Council and I are committed to working together with you to preserve our Town’s unique urban and rural blend and to ensuring that Pelham maintains our distinctive, small-town feel as we grow. We are also committed to Pelham becoming the most vibrant, creative, and caring community in all of Niagara.

As you and your family and friends commemorate our country’s 147th Birthday, I hope you will join me in celebrating and in giving thanks for our Pelham and our Canada.

A “Thank You” Call about Pelham’s Property Taxes

- June 23rd, 2014

PropertyTaxChart-2004-2014I wasn’t surprised when Elaine (the Town’s long-serving and extremely dedicated taxation clerk) told me that “John” had called about his residential property taxes. But, I was pleased to learn that he was calling to thank the Town because his property tax bill decreased.

You see, John makes a point of calling the Town every time we send out a tax notice; that means every six months he calls Elaine or me to complain about his taxes.

I understand that John has generally been pleased with Pelham’s modest property tax increases over the years.

For example, the average increase of property taxes on your combined residential property tax bill for each of the last four years was 1.5% (for a four-year total increase of 6.0%). (For the previous four years – from 2007 to 2010 – it was 1.8% (total increase 7.3%).)

At the same time, inflation for the last four-year period was 7.35% or an average of 1.79% per year.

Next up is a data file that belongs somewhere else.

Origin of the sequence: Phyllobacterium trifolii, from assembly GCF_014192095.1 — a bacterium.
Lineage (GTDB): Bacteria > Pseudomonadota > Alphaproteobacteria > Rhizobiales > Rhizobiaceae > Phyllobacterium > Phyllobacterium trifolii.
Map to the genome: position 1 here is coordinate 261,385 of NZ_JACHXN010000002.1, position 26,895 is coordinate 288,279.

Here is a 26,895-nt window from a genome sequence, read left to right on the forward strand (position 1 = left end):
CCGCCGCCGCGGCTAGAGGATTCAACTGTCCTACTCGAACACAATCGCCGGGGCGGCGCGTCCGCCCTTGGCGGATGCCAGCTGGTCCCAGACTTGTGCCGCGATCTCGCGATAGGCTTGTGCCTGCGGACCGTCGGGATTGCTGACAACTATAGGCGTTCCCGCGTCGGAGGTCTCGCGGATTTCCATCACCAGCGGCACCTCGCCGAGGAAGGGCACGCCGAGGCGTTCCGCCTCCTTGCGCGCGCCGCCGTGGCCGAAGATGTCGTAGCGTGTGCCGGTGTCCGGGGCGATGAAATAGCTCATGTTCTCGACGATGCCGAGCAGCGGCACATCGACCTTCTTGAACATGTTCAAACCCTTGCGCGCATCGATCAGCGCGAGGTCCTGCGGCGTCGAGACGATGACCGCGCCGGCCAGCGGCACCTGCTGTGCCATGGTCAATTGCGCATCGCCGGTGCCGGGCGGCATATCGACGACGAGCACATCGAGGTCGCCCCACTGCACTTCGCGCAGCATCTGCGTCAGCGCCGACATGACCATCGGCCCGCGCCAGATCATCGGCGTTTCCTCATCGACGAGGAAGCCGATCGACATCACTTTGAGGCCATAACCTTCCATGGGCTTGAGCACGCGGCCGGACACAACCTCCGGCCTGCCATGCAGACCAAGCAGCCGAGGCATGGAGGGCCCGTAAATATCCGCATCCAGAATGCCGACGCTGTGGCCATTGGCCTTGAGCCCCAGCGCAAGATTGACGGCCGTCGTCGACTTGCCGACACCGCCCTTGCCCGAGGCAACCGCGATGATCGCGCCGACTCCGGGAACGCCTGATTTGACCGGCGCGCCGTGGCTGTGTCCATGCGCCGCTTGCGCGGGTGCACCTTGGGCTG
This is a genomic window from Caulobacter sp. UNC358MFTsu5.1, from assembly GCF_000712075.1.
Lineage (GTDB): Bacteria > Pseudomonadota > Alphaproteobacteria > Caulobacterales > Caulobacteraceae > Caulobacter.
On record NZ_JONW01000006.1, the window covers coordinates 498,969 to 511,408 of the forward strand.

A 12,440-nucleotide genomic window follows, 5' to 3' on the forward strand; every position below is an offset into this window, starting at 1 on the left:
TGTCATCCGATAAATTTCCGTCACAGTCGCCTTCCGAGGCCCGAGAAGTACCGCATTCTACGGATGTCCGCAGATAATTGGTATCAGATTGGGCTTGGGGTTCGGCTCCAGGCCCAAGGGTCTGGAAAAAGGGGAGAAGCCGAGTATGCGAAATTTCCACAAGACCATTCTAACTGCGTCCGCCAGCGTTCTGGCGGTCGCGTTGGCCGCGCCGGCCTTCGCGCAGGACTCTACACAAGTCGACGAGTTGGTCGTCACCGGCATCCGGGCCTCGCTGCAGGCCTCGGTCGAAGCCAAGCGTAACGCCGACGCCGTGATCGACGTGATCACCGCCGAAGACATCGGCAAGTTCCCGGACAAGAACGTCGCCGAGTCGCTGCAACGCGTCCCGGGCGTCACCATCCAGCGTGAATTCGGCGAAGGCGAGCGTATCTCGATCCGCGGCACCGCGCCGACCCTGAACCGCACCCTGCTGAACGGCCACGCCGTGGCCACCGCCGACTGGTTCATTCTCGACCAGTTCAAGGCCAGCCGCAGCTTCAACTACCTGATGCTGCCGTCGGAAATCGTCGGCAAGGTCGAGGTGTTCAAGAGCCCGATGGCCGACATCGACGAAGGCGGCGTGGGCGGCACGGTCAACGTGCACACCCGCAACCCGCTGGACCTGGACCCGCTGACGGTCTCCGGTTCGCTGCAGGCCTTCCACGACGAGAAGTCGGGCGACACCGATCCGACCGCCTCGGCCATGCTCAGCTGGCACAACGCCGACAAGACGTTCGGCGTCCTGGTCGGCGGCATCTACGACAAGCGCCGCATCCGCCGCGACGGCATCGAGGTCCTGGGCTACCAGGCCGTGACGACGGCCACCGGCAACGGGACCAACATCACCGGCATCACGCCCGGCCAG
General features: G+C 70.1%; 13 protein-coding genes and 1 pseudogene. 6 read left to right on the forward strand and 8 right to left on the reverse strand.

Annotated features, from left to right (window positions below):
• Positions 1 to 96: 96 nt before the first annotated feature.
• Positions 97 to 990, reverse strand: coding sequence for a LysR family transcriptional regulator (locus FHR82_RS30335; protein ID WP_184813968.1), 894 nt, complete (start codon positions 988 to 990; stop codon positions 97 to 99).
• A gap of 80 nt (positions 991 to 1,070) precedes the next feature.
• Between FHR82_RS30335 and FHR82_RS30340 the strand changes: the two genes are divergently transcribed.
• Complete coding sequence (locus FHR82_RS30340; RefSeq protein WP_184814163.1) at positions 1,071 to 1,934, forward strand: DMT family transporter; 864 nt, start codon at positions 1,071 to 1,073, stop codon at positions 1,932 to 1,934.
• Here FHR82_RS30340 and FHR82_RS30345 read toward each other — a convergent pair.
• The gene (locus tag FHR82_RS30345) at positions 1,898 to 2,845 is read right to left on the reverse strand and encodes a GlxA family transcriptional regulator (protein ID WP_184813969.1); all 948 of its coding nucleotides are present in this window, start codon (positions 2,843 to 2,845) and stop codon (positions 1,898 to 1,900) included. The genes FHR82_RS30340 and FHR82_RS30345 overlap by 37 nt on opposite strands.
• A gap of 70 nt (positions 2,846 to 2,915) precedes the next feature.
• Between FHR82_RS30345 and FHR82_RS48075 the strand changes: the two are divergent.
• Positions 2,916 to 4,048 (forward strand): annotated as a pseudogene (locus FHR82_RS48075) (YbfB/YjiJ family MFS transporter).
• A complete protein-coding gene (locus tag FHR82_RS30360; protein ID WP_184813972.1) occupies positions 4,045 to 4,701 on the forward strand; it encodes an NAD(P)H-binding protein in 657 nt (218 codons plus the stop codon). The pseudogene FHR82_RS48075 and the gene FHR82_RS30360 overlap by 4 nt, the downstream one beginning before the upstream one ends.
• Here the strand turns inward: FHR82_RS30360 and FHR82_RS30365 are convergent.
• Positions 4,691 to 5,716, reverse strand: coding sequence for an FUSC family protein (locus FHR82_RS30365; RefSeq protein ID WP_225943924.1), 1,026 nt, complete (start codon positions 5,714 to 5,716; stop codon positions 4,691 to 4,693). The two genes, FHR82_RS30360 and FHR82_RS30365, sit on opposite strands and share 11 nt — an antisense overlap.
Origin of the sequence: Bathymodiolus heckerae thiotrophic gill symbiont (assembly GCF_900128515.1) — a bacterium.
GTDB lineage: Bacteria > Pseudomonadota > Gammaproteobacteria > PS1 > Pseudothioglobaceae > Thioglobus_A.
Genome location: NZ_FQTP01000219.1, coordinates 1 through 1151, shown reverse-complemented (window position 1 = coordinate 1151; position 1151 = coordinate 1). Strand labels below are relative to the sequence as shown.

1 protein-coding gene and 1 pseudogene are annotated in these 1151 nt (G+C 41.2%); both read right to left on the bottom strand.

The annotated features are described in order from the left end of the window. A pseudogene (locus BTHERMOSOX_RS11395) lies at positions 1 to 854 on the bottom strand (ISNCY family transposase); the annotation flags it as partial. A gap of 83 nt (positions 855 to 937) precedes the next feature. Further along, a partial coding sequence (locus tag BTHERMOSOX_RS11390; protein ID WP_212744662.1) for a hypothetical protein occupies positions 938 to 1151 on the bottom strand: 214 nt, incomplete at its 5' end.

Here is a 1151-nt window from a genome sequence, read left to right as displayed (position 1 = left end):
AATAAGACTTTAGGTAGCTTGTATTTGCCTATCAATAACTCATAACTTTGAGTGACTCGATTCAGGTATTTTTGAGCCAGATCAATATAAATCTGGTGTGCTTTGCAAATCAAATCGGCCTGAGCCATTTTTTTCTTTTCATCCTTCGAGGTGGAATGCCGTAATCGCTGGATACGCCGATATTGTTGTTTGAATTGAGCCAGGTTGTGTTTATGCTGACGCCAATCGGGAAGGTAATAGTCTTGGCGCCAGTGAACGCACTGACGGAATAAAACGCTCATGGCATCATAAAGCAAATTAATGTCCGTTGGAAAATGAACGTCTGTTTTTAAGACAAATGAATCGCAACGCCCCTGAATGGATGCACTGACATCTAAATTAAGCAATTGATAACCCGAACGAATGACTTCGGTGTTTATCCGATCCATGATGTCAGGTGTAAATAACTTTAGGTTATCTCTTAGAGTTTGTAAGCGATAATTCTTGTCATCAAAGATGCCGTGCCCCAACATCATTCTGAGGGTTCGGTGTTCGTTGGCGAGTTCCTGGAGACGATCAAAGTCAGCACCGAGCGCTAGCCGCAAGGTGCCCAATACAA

That means that Pelham’s residential taxes increased 1.35% below inflation over the last four years. (To review a chart of Town of Pelham Residential Property Tax changes from 2004 to 2014, please click here.)

So what has been John’s complaint?

John called in the past because his property taxes increased greater than the amount we publish each year. For example, in 2011, the average property tax bill decreased by 0.1%, while John’s increased. That meant a hit on his pocket book while others got a break.

How is it possible that he got a break this year, when the average residential property taxes increased by 0.9% in 2014?

Well, the answer is because the 0.9% average increase is only for an average residential property assessed at $298,000 and that increased an average of 2.2% (the average increase of all increases in residential assessment).

But, if your assessed value increases more than the average increase you will pay more than average.

For example, if the assessed value of your home increased by 4% from 2013 to 2014, that’s higher than the 2.2% average, and you would pay more than the 0.9% average property tax increase.

By the same token, if your home is like John’s property and your assessed value increased less than the average – say by only 1% (instead of the 2.2% average) – you will likely pay less property tax this year too!

I want to thank “John” for calling Elaine! Maybe it’s human nature…but most people call to complain, to report something, or to ask for an improvement. Only a generous few thank Town staff and express their appreciation for a program or service. Thanks, “John”!